Offshore scallop licences are issued pursuant to the absolute discretion of the Minister of Fisheries and Oceans as per Section (7) of the Fisheries Act. The issuance of licence conditions is pursuant to section 22, Fishery (General) Regulations.
The Fishery (General) Regulations provide DFO the authority to specify certain conditions in a fishing licence. For example, it is through the use of licence conditions that DFO is able to require fishing fleets to use vessel monitoring systems (VMS), to hail out/in and to utilize approved independent third parties, i.e., the dockside monitoring Program (DMP) to verify landings.
Regulations governing the offshore scallop fishery can be found in the Atlantic Fishery Regulations, 1985 and the Fishery (General) Regulations. These regulations form the foundation of the management system and establish the fundamental rules under which the fishery is governed: i) meat counts, ii) fishing seasons, and, iii) licence conditions.
Meat counts and fishing seasons are set out in the Atlantic Fishery Regulations, 1985. Variation orders are used to increase or decrease meat counts and to adjust fishing season, as appropriate. Variation orders affecting the offshore scallop fleet are signed by the Regional Director-General, Maritimes Region of DFO and have the same effect as regulations. Variation orders can be applied to any SFA or portion of an SFA.
1.6.2. Domestic licensing and conservation policies
The management of the commercial fisheries is governed by a suite of policies related to the granting of access, economic prosperity, resource conservation and traditional Aboriginal use. Information on these can be found on the DFO website. Notable policies include the Commercial Fisheries Licensing Policy for Eastern Canada 1996, and policies under the Sustainable Fisheries Framework, such as the Precautionary Approach Framework, Sensitive Benthic Area Policy and the Bycatch Policy.
1.6.3. Ecosystem approach to management
This management plan has been developed according to a framework for an ecosystem approach to management (EAM). The framework assists DFO with implementing departmental policies related to conservation and sustainable use, as well as with meeting obligations related to integrated management under the Oceans Act. The framework requires that fisheries management decisions reflect the impact of the fishery not only on the target species but also on non-target species, habitats and the ecosystems of which these species are a part. It also requires that decisions account for the cumulative effect of various ocean uses on the ecosystem. Additional information on the framework is included as Appendix 1 to this plan.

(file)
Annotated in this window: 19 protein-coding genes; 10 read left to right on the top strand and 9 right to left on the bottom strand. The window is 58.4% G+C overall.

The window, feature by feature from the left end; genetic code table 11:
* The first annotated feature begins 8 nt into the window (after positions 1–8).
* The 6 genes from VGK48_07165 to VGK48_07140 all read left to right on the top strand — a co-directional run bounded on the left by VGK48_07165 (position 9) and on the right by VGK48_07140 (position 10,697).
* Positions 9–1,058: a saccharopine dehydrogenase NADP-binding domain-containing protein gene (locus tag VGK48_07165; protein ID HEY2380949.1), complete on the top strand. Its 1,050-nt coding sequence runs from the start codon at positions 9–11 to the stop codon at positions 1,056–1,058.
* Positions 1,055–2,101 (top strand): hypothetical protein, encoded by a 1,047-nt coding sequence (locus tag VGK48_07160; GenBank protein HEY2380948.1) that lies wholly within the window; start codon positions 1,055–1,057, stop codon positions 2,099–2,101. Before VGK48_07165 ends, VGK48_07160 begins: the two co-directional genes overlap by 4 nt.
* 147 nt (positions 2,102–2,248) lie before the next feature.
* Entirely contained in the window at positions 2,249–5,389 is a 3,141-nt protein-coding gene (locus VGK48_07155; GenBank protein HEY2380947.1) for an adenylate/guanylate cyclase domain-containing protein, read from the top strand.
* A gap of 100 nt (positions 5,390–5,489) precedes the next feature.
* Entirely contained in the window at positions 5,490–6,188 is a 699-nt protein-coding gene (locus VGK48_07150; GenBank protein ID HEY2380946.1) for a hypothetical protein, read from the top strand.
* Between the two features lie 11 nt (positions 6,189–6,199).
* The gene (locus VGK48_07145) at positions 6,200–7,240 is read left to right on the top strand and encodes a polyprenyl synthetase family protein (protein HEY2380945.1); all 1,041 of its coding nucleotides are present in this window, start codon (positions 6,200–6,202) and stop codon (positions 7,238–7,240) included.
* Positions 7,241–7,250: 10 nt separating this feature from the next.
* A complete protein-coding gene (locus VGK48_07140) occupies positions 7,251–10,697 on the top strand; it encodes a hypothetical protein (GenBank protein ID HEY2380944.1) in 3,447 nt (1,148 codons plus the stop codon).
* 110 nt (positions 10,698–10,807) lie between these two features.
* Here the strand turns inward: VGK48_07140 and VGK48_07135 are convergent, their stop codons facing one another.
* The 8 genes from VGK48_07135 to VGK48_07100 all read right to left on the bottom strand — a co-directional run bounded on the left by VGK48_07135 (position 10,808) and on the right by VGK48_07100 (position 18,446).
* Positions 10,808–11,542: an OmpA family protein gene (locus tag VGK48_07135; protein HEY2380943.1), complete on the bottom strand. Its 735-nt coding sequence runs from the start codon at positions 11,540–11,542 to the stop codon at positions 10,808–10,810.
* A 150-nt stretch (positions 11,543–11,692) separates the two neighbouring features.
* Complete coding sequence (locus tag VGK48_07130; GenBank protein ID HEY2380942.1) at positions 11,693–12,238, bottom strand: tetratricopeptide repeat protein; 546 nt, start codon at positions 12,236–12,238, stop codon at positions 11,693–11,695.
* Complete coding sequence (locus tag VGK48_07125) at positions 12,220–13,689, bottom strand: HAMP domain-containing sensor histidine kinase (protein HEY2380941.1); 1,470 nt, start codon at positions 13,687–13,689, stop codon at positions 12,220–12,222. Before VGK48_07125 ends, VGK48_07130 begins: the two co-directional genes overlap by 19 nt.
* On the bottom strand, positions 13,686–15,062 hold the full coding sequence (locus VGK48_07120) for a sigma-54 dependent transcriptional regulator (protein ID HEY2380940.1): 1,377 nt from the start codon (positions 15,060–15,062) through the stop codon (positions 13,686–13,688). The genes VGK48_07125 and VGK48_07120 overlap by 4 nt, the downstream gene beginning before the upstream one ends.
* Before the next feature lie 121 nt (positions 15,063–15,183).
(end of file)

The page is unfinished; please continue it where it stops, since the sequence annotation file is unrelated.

1.6.4. Advisory committees and working groups
The Offshore Scallop Advisory Committee (OSAC) is currently the formal advisory body to DFO for all offshore scallop consultations. Smaller working groups may also be utilized to provide a forum for discussion on issues that are difficult to deal with at the larger committee. See Appendix 4 for the terms of reference and Appendix 5 for the membership list.
1.6.5. Regional advisory process
The Canadian Science Advisory Secretariat (CSAS) provides science advice on the status of the George’s Bank (A) and Browns Bank (North) Offshore scallop stocks through a multiyear science advice process. Annual CSAS updates are provided in the form of Science Response Reports. Approximately every four years a Regional Peer Review provides science advice in the form of a Framework Process and/or a formal Stock Assessment. Frameworks provide a review of the stock assessment methods. Assessments typically follow Frameworks and provide advice using the Framework methodology. Products of a Regional Peer Review include Research Documents, Science Advisory Reports, and Proceedings. Industry participates in the Regional Peer Review. The stock status advice is a primary input for the consultations on management of the fishery at the advisory committee.
1.6.6. Approval process